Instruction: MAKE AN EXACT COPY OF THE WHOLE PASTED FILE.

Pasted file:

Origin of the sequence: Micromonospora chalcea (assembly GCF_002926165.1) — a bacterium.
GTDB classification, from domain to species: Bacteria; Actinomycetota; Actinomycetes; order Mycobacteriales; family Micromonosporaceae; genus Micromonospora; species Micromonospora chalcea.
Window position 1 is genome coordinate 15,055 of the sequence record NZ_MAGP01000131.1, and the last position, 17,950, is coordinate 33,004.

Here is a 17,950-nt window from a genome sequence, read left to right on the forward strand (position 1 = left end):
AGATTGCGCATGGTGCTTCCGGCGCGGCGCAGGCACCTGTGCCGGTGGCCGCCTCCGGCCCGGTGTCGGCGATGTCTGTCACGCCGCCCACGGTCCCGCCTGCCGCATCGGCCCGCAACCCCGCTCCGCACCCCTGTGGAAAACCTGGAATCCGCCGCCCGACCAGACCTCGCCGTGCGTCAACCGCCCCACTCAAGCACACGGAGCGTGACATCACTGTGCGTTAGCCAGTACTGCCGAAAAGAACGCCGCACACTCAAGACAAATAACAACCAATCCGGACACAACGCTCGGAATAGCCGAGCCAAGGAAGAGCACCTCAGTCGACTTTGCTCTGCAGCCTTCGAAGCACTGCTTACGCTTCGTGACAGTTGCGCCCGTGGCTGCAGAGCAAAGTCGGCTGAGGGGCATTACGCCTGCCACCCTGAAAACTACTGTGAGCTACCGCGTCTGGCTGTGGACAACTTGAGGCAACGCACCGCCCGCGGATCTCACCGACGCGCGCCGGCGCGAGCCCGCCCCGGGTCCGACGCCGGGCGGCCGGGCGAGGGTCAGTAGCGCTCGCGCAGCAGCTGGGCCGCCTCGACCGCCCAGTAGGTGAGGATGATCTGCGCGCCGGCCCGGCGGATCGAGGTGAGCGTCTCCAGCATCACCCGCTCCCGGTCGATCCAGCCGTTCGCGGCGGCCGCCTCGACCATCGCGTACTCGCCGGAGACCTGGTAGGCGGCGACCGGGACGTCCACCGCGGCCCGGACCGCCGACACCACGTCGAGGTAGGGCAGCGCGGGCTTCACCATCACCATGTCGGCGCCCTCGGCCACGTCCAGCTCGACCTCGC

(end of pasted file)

Origin of the sequence: Micromonospora chalcea (assembly GCF_002926165.1) — a bacterium.
GTDB classification, from domain to species: Bacteria; Actinomycetota; Actinomycetes; order Mycobacteriales; family Micromonosporaceae; genus Micromonospora; species Micromonospora chalcea.
Window position 1 is genome coordinate 15,055 of the sequence record NZ_MAGP01000131.1, and the last position, 17,950, is coordinate 33,004.

Here is a 17,950-nt window from a genome sequence, read left to right on the forward strand (position 1 = left end):
AGATTGCGCATGGTGCTTCCGGCGCGGCGCAGGCACCTGTGCCGGTGGCCGCCTCCGGCCCGGTGTCGGCGATGTCTGTCACGCCGCCCACGGTCCCGCCTGCCGCATCGGCCCGCAACCCCGCTCCGCACCCCTGTGGAAAACCTGGAATCCGCCGCCCGACCAGACCTCGCCGTGCGTCAACCGCCCCACTCAAGCACACGGAGCGTGACATCACTGTGCGTTAGCCAGTACTGCCGAAAAGAACGCCGCACACTCAAGACAAATAACAACCAATCCGGACACAACGCTCGGAATAGCCGAGCCAAGGAAGAGCACCTCAGTCGACTTTGCTCTGCAGCCTTCGAAGCACTGCTTACGCTTCGTGACAGTTGCGCCCGTGGCTGCAGAGCAAAGTCGGCTGAGGGGCATTACGCCTGCCACCCTGAAAACTACTGTGAGCTACCGCGTCTGGCTGTGGACAACTTGAGGCAACGCACCGCCCGCGGATCTCACCGACGCGCGCCGGCGCGAGCCCGCCCCGGGTCCGACGCCGGGCGGCCGGGCGAGGGTCAGTAGCGCTCGCGCAGCAGCTGGGCCGCCTCGACCGCCCAGTAGGTGAGGATGATCTGCGCGCCGGCCCGGCGGATCGAGGTGAGCGTCTCCAGCATCACCCGCTCCCGGTCGATCCAGCCGTTCGCGGCGGCCGCCTCGACCATCGCGTACTCGCCGGAGACCTGGTAGGCGGCGACCGGGACGTCCACCGCGGCCCGGACCGCCGACACCACGTCGAGGTAGGGCAGCGCGGGCTTCACCATCACCATGTCGGCGCCCTCGGCCACGTCCAGCTCGACCTCGC